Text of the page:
Descendants of American Southerners wearing Confederate-era uniforms pose for pictures at a party to celebrate the 150th anniversary of the end of the American Civil War in Santa Barbara d'Oeste, Brazil, April 26, 2015.
At the time, 25% of white Southern households owned slaves. That means the people interested in moving to Brazil in the 1860s disproportionately represented a relatively small, slaveholding slice of the free Southern population.
Because the exact number of Confederate families that migrated to Brazil is unknown, it is impossible to state with certainty how many rejoined the slave trade upon arrival. Silva’s research finds records of 54 Confederate families that purchased, in total, 536 enslaved Africans in Brazil.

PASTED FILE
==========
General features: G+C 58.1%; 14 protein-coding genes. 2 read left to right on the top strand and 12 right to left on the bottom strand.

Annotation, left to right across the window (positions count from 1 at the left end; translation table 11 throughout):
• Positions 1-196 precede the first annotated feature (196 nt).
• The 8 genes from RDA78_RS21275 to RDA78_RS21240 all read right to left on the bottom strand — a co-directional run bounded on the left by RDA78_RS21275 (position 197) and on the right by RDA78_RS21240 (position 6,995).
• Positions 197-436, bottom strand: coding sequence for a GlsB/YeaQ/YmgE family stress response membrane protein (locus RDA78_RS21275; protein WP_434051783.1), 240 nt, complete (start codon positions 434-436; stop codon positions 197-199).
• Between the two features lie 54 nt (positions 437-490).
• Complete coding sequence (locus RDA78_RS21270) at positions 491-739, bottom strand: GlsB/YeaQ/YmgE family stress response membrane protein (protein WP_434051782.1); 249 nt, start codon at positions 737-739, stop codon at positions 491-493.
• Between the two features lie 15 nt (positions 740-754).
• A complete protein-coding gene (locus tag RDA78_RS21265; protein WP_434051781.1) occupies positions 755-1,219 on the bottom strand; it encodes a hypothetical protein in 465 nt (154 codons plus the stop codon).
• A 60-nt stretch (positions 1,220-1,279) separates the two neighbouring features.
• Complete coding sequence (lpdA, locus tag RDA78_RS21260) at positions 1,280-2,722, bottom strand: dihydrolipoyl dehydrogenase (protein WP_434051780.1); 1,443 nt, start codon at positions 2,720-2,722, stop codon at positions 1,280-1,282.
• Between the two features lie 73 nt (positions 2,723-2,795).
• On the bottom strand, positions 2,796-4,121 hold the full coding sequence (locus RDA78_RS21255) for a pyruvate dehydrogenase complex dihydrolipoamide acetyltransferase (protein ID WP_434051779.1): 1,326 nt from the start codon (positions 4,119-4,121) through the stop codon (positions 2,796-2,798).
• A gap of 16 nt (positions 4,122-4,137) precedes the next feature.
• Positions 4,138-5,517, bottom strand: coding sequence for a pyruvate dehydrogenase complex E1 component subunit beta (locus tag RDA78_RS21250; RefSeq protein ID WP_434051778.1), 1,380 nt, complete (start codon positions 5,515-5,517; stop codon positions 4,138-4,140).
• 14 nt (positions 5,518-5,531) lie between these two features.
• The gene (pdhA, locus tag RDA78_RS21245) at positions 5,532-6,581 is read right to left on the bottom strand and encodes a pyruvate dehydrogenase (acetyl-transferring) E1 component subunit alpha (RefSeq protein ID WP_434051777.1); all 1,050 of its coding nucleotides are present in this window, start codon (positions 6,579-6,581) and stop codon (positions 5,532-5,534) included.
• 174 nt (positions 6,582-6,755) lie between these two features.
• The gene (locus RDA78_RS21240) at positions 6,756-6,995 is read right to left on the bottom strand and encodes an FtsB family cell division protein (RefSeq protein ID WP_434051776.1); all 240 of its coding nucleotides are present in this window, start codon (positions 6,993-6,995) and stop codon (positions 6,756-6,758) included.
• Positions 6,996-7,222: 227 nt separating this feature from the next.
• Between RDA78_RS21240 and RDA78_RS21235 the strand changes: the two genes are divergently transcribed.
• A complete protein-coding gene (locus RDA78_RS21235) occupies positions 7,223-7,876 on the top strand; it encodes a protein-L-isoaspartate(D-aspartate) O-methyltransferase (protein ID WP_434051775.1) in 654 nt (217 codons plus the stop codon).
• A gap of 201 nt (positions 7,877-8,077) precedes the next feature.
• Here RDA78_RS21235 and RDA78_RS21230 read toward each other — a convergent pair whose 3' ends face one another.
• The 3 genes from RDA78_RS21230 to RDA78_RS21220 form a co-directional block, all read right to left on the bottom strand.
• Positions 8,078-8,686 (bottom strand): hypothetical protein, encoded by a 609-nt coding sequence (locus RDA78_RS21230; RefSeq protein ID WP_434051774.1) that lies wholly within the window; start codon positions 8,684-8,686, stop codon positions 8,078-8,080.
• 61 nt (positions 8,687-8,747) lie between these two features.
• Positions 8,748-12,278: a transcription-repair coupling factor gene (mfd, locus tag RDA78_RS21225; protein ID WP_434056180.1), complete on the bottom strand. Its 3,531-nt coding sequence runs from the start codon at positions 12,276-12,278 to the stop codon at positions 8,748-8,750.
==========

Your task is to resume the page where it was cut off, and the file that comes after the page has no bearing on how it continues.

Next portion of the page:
In one, an American named Charles Gunter wrote about his desire to purchase enslaved people in Brazil at a lower price than he could in the U.S. Another Confederado, James Gaston, expressed disappointment that he couldn’t bring recently freed African Americans to Brazil.
Despite these historical records, many descendants of the Confederados dispute that slavery brought their forefathers to Brazil.
Either way, thousands of white southerners made Brazil their new home after the Civil War. In São Paulo state, they established a somewhat closed and culturally homogeneous community that maintained its southern traditions for generations.